Re: Request for GR: clarifying the license text licensing / freeness issue
Francesco Poli <firstname.lastname@example.org> asked:
> Are there many other greynesses in how the SC and the DFSG are
Amazingly few, but yes, as some of it is based on guessing how
still-changing legal systems are developing, or how particular licensors
will react to our actions.
At least twice, licensors have reacted in surprising ways. Does that
mean we made the wrong decision, or broke the SC or DFSG? And if it does,
would it have been reasonable to reject unknowns?
Other times the law changes (by legislation or precedent or ...) and
maybe that makes things break the DFSG. Some may remember that I'm
wary of licences that contain 'lawyerbombs' - things which look strange
or confusing and the licensor or licence author refuses to clarify,
waiting for law changes. That's another type of greyness.
Licences are another type of greyness: unlike Mozilla's software, it's
very easy to produce a modifiable licence from the GPL by removing
one component. Should the preamble be regarded as part of the name?
Nathanael Nerode <email@example.com> wrote: [...]
> Alternate suggested GR text: [...]
> We wish to clearly inform our users of this temporary exception [...]
It says temporary, but the termination 'no major licenses' event is
unlikely to happen automatically by consensus: the maintainer of a
package under the Gnarly Public Licence is going to consider that a
major licence. Also, it should try to stop the problem getting worse,
by refusing future unmodifiable licences.
> Frankly I'd be happy with any honest solution. Currently the promise made in the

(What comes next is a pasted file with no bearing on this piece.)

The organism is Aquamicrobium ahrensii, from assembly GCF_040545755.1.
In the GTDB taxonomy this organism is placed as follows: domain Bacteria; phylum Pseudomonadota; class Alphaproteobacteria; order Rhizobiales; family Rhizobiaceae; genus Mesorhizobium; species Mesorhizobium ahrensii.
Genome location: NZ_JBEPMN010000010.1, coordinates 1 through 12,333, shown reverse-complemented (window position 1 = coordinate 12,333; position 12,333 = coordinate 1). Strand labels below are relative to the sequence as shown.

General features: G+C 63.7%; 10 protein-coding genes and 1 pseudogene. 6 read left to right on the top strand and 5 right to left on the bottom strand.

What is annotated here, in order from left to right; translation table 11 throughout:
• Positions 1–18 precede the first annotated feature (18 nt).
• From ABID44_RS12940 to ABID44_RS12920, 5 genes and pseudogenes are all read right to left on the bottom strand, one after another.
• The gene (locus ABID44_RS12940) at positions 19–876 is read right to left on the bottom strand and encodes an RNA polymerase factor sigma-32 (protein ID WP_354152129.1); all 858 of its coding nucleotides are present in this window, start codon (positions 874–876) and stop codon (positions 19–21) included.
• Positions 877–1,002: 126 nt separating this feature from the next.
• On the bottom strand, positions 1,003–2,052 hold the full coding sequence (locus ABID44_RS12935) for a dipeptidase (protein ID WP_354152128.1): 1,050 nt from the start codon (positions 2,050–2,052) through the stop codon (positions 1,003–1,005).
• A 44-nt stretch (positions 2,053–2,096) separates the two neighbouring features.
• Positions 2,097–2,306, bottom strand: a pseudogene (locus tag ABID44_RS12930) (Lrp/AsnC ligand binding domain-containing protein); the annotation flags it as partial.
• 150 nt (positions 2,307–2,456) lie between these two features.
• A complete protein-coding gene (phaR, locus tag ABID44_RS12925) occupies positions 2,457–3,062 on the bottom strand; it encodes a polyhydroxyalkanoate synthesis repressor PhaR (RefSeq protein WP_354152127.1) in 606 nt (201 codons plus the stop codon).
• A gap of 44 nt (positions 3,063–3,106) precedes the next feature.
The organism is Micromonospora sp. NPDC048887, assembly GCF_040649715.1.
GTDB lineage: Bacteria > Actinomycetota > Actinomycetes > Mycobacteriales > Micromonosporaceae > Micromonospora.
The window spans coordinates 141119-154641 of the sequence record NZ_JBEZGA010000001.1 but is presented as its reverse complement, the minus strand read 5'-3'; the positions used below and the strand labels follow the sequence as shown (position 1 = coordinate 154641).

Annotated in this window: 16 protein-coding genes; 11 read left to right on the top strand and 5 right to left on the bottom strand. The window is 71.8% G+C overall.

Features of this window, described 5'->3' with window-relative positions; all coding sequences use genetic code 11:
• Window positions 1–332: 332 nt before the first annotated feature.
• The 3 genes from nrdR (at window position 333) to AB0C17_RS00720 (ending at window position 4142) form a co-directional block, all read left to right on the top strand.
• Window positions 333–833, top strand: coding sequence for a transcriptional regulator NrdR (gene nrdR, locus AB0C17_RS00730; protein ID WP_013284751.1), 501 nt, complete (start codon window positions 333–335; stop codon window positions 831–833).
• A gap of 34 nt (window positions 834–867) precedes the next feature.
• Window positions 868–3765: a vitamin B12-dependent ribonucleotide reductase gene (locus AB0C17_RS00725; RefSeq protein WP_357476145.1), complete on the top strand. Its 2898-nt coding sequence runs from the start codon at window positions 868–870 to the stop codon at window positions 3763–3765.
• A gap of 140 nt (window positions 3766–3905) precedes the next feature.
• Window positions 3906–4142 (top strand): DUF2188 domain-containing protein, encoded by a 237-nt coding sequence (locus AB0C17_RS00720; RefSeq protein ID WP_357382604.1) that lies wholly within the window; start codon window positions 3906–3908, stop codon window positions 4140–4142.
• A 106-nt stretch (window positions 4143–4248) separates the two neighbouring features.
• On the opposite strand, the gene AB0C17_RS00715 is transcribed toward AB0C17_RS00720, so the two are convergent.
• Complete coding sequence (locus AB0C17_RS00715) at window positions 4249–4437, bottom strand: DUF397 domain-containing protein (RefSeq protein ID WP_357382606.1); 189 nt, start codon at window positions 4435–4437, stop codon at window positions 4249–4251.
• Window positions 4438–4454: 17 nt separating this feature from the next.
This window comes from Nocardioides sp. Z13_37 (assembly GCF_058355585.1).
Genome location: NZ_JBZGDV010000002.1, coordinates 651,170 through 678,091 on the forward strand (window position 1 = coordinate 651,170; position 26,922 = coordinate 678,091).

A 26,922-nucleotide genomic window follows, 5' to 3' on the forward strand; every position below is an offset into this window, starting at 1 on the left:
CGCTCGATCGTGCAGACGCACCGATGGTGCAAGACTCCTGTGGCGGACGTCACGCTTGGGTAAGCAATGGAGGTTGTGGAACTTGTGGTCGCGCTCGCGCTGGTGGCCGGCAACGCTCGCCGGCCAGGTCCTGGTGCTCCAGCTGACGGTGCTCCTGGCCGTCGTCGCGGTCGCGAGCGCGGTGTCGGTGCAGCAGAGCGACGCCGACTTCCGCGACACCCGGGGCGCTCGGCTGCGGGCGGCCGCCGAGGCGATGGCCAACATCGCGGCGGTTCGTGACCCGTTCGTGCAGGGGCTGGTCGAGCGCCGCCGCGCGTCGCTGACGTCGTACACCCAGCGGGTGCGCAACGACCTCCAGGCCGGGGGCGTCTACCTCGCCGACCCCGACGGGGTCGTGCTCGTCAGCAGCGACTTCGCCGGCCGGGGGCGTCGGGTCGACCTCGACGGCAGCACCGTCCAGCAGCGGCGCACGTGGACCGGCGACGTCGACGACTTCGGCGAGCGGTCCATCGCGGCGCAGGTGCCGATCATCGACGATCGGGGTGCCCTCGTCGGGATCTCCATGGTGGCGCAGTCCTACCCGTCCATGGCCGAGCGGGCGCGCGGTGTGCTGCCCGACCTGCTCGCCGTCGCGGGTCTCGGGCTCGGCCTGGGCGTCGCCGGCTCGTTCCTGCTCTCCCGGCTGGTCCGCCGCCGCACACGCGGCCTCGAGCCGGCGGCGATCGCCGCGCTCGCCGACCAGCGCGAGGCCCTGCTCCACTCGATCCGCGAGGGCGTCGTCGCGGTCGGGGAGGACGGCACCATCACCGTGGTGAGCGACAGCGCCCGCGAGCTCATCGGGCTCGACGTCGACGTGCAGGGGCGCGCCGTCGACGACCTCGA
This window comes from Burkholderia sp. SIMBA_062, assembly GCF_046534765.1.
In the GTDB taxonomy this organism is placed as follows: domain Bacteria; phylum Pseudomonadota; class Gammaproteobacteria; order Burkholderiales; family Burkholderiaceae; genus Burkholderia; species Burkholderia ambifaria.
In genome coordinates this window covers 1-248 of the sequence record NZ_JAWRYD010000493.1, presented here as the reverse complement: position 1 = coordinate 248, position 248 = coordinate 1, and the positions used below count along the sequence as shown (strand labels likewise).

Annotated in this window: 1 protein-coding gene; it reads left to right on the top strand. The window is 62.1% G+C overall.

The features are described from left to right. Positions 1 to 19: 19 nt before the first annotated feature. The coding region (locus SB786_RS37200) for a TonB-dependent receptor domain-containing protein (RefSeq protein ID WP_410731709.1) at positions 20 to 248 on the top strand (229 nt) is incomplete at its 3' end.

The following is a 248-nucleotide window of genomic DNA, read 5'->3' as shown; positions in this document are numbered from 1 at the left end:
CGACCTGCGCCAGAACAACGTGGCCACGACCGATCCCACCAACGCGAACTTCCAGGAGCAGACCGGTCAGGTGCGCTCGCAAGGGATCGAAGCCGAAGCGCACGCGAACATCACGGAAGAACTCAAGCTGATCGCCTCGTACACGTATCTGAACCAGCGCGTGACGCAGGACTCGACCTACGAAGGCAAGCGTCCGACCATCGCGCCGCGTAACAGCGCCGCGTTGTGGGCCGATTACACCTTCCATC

> Social Contract is very stark, very bold, and also untrue. The DFSG are very
> stark and bold about this as well. Lots of "must", "never" and "100%", which
> simply isn't what's going on.
Clarity is a feature, not a bug. I feel the correct way to improve
clarity is to help debian live up to its promise clearly as soon as
reasonable. Bring things from the grey area inside the border - don't
change the promise to move a grey area inside.
Charles Plessy <firstname.lastname@example.org> wrote: [...]
> the fact that some licences are not modifiable has probably a reason,
> and I think that it would be wiser to find, understand, and discuss it
> before voting on the sole fact that being modifible can have some
As far as I have been told, it's about branding, as with the hypothesis.
It only hurts the brand's friends: bad people will publish a GNU Genial
Public Licence even if it breaks the law. Friendly people like the
debian project have to choose between their promises to support free
software and the branding. Which is more important: free software or GNU
My Opinion Only: see http://people.debian.org/~mjr/
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